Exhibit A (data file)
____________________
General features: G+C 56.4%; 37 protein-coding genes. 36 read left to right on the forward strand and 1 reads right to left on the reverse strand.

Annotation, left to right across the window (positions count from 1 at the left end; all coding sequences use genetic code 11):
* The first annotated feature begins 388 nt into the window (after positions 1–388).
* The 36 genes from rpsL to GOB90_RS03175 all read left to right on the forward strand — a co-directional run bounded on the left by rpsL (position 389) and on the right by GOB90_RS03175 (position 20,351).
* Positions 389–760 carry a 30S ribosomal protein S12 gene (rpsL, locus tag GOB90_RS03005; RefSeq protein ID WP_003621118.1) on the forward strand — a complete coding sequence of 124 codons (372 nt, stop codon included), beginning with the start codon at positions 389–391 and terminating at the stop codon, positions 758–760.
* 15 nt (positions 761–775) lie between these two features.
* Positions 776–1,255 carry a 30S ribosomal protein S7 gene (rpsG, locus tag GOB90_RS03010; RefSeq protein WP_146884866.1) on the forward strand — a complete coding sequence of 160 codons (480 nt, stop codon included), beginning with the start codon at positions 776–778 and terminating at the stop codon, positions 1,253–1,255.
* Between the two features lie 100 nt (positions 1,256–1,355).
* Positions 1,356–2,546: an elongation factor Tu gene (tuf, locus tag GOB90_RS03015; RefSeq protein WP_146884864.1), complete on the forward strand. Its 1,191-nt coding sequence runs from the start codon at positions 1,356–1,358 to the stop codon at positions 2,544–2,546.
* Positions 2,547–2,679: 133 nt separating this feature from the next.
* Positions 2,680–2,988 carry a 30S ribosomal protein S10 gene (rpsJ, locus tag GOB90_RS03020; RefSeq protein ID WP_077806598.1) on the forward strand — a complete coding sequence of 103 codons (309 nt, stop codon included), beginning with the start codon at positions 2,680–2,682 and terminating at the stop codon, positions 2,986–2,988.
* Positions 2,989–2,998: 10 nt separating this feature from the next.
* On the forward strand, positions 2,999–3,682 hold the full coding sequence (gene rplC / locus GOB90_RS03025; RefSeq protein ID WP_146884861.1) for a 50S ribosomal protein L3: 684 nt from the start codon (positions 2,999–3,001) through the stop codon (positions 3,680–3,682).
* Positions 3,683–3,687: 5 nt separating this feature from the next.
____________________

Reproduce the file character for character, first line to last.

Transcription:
General features: G+C 56.4%; 37 protein-coding genes. 36 read left to right on the forward strand and 1 reads right to left on the reverse strand.

Annotation, left to right across the window (positions count from 1 at the left end; all coding sequences use genetic code 11):
* The first annotated feature begins 388 nt into the window (after positions 1–388).
* The 36 genes from rpsL to GOB90_RS03175 all read left to right on the forward strand — a co-directional run bounded on the left by rpsL (position 389) and on the right by GOB90_RS03175 (position 20,351).
* Positions 389–760 carry a 30S ribosomal protein S12 gene (rpsL, locus tag GOB90_RS03005; RefSeq protein ID WP_003621118.1) on the forward strand — a complete coding sequence of 124 codons (372 nt, stop codon included), beginning with the start codon at positions 389–391 and terminating at the stop codon, positions 758–760.
* 15 nt (positions 761–775) lie between these two features.
* Positions 776–1,255 carry a 30S ribosomal protein S7 gene (rpsG, locus tag GOB90_RS03010; RefSeq protein WP_146884866.1) on the forward strand — a complete coding sequence of 160 codons (480 nt, stop codon included), beginning with the start codon at positions 776–778 and terminating at the stop codon, positions 1,253–1,255.
* Between the two features lie 100 nt (positions 1,256–1,355).
* Positions 1,356–2,546: an elongation factor Tu gene (tuf, locus tag GOB90_RS03015; RefSeq protein WP_146884864.1), complete on the forward strand. Its 1,191-nt coding sequence runs from the start codon at positions 1,356–1,358 to the stop codon at positions 2,544–2,546.
* Positions 2,547–2,679: 133 nt separating this feature from the next.
* Positions 2,680–2,988 carry a 30S ribosomal protein S10 gene (rpsJ, locus tag GOB90_RS03020; RefSeq protein ID WP_077806598.1) on the forward strand — a complete coding sequence of 103 codons (309 nt, stop codon included), beginning with the start codon at positions 2,680–2,682 and terminating at the stop codon, positions 2,986–2,988.
* Positions 2,989–2,998: 10 nt separating this feature from the next.
* On the forward strand, positions 2,999–3,682 hold the full coding sequence (gene rplC / locus GOB90_RS03025; RefSeq protein ID WP_146884861.1) for a 50S ribosomal protein L3: 684 nt from the start codon (positions 2,999–3,001) through the stop codon (positions 3,680–3,682).
* Positions 3,683–3,687: 5 nt separating this feature from the next.